It’s a little hard to grasp, but any minute now the Christmas card detail will have to commence.
It’s really early, I know, but we are constantly being told that everything is moving much more slowly these days and I have always made a practice of dispatching overseas cards no later than Thanksgiving.
Usually I compose a generic Christmas letter, but what is there to say?
Even the Fall foliage is lack-lustre.
2021…the year in which I got a lot of “shots”:
Four in the arm and four in the ass.
One hopes the Covid shots offer protection at least.
In September three inglorious days in hospital.
Not subjects worth mention.
So what’s left to go in a Christmas letter?
Maybe: “Happy Christmas. Love Carolyn.” will suffice.
Not that I don’t have warm feelings for friends and loved ones, but I’ve always thought the “goodwill” of Christmas should not be restricted to just that day.
It bothers me to think how, in WW1, on Christmas Day the opposing sides emerged from their trenches to play a game of sport together.
Then went back to killing each other. Absurd.
It would no doubt be more interesting if Lily was to write a Christmas letter, using me as her scribe.
Lily is very quiet and very low-maintenance, but there’s a lot going on behind those bewitching eyes.
She’s got a tally, I’m sure, of all the mice that met their maker in this house. Assisted by Herself and Sasha, Tinks just occasionally, and recently by Willow.
Lily might mention gentle Patches who this year moved onto the Lady-Person’s bed. For Patches this took great courage as she is so meek and has always been the brunt of the other cat’s bad moods.
Patches seemed always such a lonely creature when she came into my care, six years ago. So I always made a point of petting her.
And now, somewhere in the early hours, she creeps onto my bed, when any of my other occasional bed companions may have fled my tossing and turning, and she curls up close to me so I wake to hear her gentle purr. Then when I rise, she helps me make the bed.
Observed with displeasure by possessive Blackie.
A timid little stray that begged a morsel of food from our front door, accepted the box we placed outside to protect her from the elements and in the Spring when she saw me in the garden, came to supervise.
Lucy La Fluff and Blackie have arguments over who is allowed to be closer to me. Once Lucy has me pinned down, though, she is content. She just needs to know where I am and she will come back periodically to check, and glare at Blackie.
On the nights when Blackie is not on “her” chair, captivated by some fantastic feline dream, she comes to plant herself firmly on her person. Ideally, she would drape herself around my neck and gaze into my eyes.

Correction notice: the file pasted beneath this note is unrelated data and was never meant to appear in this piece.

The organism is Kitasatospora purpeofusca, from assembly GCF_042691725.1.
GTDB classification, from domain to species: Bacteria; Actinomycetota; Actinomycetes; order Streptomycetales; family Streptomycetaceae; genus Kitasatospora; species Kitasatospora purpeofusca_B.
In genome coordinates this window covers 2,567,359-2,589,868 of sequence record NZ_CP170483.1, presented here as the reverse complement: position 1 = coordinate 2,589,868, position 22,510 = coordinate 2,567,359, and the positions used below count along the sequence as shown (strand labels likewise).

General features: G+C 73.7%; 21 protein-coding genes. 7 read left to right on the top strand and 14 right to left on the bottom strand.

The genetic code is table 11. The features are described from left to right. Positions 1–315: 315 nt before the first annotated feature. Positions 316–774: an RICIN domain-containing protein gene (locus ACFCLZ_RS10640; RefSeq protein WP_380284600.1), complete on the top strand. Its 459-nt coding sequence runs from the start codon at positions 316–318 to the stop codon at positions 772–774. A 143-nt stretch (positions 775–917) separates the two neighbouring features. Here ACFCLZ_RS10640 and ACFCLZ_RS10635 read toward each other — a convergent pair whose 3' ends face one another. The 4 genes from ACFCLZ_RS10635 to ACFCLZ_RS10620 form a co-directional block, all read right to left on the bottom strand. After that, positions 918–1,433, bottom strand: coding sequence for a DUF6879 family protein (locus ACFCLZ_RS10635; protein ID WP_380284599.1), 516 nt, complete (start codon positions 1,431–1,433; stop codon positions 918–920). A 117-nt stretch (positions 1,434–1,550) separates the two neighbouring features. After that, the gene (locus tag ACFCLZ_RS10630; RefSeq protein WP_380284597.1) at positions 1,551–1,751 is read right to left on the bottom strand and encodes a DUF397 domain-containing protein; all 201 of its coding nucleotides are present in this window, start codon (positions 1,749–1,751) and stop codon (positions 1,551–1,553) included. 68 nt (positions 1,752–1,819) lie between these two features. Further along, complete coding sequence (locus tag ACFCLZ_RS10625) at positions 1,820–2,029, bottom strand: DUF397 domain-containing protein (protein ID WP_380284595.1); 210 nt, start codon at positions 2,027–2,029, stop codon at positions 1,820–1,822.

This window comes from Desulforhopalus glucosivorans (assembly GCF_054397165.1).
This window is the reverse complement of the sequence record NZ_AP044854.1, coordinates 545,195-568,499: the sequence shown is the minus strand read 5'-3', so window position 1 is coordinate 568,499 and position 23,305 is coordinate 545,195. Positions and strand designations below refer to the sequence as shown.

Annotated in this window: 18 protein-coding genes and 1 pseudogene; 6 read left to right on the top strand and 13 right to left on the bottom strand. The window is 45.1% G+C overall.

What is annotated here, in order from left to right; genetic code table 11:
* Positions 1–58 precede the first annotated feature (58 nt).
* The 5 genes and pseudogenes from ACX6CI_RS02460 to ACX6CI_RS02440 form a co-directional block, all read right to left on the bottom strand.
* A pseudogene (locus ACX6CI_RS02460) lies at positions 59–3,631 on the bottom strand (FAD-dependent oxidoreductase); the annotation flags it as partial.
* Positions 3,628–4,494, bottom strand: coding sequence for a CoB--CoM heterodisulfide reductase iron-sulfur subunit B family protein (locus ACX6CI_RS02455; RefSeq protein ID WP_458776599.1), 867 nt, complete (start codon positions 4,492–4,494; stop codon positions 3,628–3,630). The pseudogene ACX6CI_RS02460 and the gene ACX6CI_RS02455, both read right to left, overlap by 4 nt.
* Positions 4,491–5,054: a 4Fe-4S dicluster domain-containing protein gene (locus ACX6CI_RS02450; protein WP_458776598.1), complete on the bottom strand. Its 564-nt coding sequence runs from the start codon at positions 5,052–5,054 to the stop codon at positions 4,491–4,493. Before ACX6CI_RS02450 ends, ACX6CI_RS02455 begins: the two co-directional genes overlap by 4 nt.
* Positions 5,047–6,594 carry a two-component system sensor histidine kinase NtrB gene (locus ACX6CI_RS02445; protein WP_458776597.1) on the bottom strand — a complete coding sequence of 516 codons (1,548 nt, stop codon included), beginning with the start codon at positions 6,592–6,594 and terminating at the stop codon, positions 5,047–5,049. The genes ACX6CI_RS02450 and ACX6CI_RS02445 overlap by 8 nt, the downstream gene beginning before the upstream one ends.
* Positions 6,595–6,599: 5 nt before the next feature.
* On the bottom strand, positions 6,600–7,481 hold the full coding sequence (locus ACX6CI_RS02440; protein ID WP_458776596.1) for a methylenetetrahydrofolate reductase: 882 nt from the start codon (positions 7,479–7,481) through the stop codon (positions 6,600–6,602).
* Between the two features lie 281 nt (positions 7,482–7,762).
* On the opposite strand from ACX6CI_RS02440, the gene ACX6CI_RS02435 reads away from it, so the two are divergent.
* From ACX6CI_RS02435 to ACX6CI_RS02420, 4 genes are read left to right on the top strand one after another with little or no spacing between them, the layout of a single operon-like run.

Blackie is very fearful of strangers and even of Grant and I if we wear outdoor shoes. She’s not at all sure she approves of the deer.
If she’s eating, we must steer a wide circle around her.
Once Blackie has settled beside me and allowed me to open my book, should I glance down, inevitably her eyes will be drilling into me and I always ask “who are you Blackie?” She’s someone from my past.
If Blackie is from my past, Willow certainly is too.
It sounds fanciful and foolish and I’m not at all convinced there is such a thing as re-incarnation. But the spirit that animates those two cats is familiar in a way that I am not “familiar” with my other cats.
The first time I saw Willow, she was descending the hill behind my house. She stopped and lifted her head and fixed me with exactly the look in this photograph. I can only describe the feeling I had as recognition.
There was never a question of who she believed she belonged with.
Have I any idea who these cats may have been?
Not at all. I don’t think it works that way.
All I know is that when Willow comes to me and allows me to pet her or play with her (one ought never to take a cat’s affections for granted) she soothes me and melts my heart.
Toby has been with me longer than Willow. I adore him. He warms my heart as well. But it’s not the same. This is his first visit to my life.
It sounds utterly daft, I daresay.
All I can say is how I feel.
So what about Lily?
Maybe it’s her endearing face, her skinny little body, or the way she holds one paw in the air?
She is very precious to me as well and I felt protective of her the moment I first saw her. But I didn’t “recognize” her.
And since Grant’s Tom died, she has gravitated to fill his space.
But she did say she might be willing to compose my Christmas missive.
For a fee.